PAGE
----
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Weaving Paper Towels — Part Two

August 12th, 2021 No comments

With all the prep finished for the paper towel project described in Part One, I began to weave.


The tape measure is looped, and attached, to the loom,
at the right to keep it from pulling at the selvedge,
and the clips are attached about a quarter inch (.6 cm) in,
for the same reason.

As I was reluctant to cut the Shosenshi paper fibre, I hadn’t done any sample weaving. This was less disastrous than it might otherwise have been, since making towels in plain weave isn’t necessarily precision work. Read more…

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Weaving Paper Towels — Part One

July 8th, 2021 No comments

Tom Knisley, noted weaver, wrote an article for the March/April 2021 issue of Handwoven magazine, describing his experience weaving with paper.

I’m unconvinced that this makes any sense at all — for one thing, it’s expensive! — but, like Tom, once I knew the project existed, I had to try it. How could I not want to weave paper towels? Read more…

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Kromski Harp Forte

June 17th, 2021 No comments

I love my Cricket and SampleIt rigid heddle looms, but I wanted to weave wider cloth.

When I saw this 30 inch (76 cm) Kromski Loom set up at Red Stone Glen on a festive day, I couldn’t resist. Read more…

Categories: Kromski, Kromski Harp Forte, Looms Tags:

Tools for a Larger Rigid Heddle Loom

June 3rd, 2021 No comments

These aren’t accessories sold by Kromski, the maker of my largest rigid heddle loom, but those I’ve found helpful when weaving on my wide rigid heddle loom. It turns out that the challenges offered by a super-wide loom are a little different, and the habits I’d developed when using my smaller looms didn’t necessarily translate.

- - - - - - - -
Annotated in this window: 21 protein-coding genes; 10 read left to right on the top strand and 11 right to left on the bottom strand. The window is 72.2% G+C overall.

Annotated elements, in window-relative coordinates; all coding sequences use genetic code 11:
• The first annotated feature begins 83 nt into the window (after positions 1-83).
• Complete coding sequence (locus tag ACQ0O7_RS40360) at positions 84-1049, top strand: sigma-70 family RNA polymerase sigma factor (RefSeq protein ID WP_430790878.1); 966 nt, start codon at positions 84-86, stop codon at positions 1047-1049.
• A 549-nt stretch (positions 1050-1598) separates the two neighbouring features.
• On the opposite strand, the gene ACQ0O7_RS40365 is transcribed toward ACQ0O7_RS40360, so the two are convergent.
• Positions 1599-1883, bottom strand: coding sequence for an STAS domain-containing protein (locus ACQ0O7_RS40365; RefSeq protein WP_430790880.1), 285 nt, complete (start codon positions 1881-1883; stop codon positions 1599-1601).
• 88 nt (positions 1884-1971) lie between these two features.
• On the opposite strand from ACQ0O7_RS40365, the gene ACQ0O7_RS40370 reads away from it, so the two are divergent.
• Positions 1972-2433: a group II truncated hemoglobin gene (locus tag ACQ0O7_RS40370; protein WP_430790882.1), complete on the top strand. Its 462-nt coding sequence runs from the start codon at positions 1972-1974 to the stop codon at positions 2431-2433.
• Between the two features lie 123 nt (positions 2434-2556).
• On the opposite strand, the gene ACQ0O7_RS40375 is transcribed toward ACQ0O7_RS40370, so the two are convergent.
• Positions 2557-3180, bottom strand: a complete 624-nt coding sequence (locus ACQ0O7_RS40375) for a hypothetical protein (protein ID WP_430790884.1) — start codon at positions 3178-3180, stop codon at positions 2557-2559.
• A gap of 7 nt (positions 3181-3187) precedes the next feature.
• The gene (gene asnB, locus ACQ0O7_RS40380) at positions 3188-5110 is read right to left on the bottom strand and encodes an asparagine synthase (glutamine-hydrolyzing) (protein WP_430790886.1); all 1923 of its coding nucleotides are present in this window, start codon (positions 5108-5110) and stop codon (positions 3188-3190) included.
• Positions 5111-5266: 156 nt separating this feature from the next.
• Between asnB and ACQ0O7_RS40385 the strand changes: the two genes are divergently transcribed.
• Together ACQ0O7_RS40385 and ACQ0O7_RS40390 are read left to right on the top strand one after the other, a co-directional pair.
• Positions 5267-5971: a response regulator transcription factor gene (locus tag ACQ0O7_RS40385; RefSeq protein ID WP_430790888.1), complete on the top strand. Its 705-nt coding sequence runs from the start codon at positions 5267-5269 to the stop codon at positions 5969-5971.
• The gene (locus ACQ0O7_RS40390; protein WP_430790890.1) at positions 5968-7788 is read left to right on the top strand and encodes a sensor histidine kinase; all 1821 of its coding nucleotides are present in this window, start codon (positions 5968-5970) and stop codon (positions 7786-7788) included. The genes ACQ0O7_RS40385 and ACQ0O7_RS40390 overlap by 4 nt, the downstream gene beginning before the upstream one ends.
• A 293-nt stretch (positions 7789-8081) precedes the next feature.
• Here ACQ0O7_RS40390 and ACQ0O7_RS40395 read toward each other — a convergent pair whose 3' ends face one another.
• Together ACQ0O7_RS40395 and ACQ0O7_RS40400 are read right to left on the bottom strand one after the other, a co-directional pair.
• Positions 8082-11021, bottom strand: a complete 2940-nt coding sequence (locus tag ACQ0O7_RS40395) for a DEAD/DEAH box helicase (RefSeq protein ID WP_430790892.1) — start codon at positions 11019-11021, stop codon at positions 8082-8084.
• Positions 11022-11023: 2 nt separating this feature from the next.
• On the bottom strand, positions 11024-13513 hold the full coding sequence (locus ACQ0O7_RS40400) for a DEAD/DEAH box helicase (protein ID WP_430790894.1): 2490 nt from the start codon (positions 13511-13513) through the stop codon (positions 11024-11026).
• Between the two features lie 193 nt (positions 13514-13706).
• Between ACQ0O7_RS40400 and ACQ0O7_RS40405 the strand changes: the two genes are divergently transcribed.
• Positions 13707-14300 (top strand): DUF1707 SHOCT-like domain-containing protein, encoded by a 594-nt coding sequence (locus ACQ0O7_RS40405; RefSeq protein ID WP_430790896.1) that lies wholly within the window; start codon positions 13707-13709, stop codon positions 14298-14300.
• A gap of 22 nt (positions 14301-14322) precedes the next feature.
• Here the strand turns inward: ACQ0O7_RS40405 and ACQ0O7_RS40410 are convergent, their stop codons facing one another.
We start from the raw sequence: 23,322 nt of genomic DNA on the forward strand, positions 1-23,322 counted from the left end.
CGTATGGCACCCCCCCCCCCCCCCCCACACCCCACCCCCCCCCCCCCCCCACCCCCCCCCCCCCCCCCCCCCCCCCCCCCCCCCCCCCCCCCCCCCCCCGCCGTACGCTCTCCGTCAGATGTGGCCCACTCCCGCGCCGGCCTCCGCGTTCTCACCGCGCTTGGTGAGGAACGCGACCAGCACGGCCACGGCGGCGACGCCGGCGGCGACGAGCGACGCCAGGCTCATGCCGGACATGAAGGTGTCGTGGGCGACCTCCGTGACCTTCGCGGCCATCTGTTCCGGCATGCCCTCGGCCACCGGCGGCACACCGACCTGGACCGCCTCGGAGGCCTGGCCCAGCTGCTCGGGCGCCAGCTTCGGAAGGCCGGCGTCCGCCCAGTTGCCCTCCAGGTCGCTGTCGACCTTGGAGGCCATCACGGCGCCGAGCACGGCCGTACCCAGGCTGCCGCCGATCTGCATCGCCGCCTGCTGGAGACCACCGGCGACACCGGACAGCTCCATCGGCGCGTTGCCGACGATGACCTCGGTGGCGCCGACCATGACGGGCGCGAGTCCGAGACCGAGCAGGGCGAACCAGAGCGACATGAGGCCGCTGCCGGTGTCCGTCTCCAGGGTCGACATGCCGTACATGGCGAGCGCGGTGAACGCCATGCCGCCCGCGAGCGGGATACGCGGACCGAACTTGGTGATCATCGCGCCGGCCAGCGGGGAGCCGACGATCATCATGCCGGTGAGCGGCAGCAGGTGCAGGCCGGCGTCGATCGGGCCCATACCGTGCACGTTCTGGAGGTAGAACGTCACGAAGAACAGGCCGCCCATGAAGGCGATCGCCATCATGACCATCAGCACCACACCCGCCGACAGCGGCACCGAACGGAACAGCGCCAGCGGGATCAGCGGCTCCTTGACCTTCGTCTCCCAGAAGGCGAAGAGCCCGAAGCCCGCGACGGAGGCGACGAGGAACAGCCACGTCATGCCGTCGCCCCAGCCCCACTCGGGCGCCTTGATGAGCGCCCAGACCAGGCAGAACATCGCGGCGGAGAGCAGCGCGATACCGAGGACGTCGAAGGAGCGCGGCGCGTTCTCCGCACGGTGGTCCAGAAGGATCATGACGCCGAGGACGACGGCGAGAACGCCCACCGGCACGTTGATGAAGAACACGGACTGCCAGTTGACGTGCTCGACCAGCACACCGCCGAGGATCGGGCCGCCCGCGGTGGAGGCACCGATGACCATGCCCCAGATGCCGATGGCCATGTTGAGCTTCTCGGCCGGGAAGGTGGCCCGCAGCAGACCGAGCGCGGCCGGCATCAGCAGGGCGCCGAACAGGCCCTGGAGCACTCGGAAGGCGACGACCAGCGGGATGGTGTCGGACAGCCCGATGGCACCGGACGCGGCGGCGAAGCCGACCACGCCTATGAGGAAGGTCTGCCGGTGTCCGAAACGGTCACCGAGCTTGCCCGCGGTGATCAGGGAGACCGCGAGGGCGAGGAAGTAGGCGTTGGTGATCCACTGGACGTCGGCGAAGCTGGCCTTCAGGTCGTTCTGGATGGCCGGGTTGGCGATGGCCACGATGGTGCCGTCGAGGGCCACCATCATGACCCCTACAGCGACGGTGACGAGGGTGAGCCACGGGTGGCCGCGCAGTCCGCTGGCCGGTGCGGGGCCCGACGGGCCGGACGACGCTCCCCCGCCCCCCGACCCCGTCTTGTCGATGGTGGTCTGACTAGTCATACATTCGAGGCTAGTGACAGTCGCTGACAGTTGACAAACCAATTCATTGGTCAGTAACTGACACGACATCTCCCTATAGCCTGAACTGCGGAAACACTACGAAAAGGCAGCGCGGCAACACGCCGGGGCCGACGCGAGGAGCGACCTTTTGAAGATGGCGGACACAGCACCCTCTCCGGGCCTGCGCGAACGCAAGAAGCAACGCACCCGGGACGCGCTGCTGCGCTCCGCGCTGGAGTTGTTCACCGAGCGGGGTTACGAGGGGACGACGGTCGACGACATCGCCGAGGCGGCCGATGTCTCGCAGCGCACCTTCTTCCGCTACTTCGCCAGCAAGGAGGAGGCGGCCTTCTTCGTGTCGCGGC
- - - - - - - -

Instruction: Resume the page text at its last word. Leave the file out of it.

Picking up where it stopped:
When warping my Cricket or Sampleit looms, I typically used a standard spool holder, or, occasionally, a deep metal mixing bowl. For smaller, quicker warps these solutions were not ideal, but worked adequately.

Read more…

Categories: Accessories, Kromski Harp Forte, Tools Tags:

Burda 12-2020-127

April 16th, 2021 No comments

It looked like a totally impractical top, but why should that be an impediment?

The Burda top, from the December 2020 magazine (12-2020-127) is basically a sweatshirt-like garment with a looooong attached scarf. What’s not to like? If there’s one thing I can produce, it’s looooong fabric!

Read more…

Categories: Clothing, Kromski Harp Forte Tags:

Wide Loom Blanket 2

February 11th, 2021 No comments

Washing my finished Cat Blanket fabric turned out to be less problematic than I had anticipated. Utilizing the plastic dish tub I’ve always used for previous rigid heddle projects, I rinsed the fabric in a few drops of a mild dishwashing detergent, and then rinsed in tepid water — the only difference being that I put the plastic tub into a full-sized bathtub. That allowed for ease of draining, and also allowed a lot of latitude for gently pressing water out of the fabric.

I use two large bath towels for rolling damp handwoven fabric, and normally handle smaller pieces on a table. In this case, with fabric 30 inches/76 cm by 81 inches/205 cm, I lay one towel on the bathroom floor alongside the tub, rolled the fabric, and then repeated with the second towel.

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Categories: Basic Weaving, Kromski Harp Forte Tags:

Wide Rigid Heddle Loom Blanket 1

February 8th, 2021 No comments

The first project on my 32 inch/81 cm Kromski rigid heddle loom was a cat blanket. This was a no-risk proposition, since the end result was doomed to destruction, eventually. Cats love wool, but ours all have claws, and claws inevitably catch on fabric.

Bearing these facts in mind, I warped the loom with a poor quality (and likely vintage) natural cotton. I was not surprised that it had joins all over the place — something that responsible yarn makers don’t allow any more! In testing the joins, though, I discovered that, though bulky, they were tight, hence perfectly fine for this sort of warp.

Read more…

Categories: Basic Weaving, Kromski Harp Forte, Other Tags: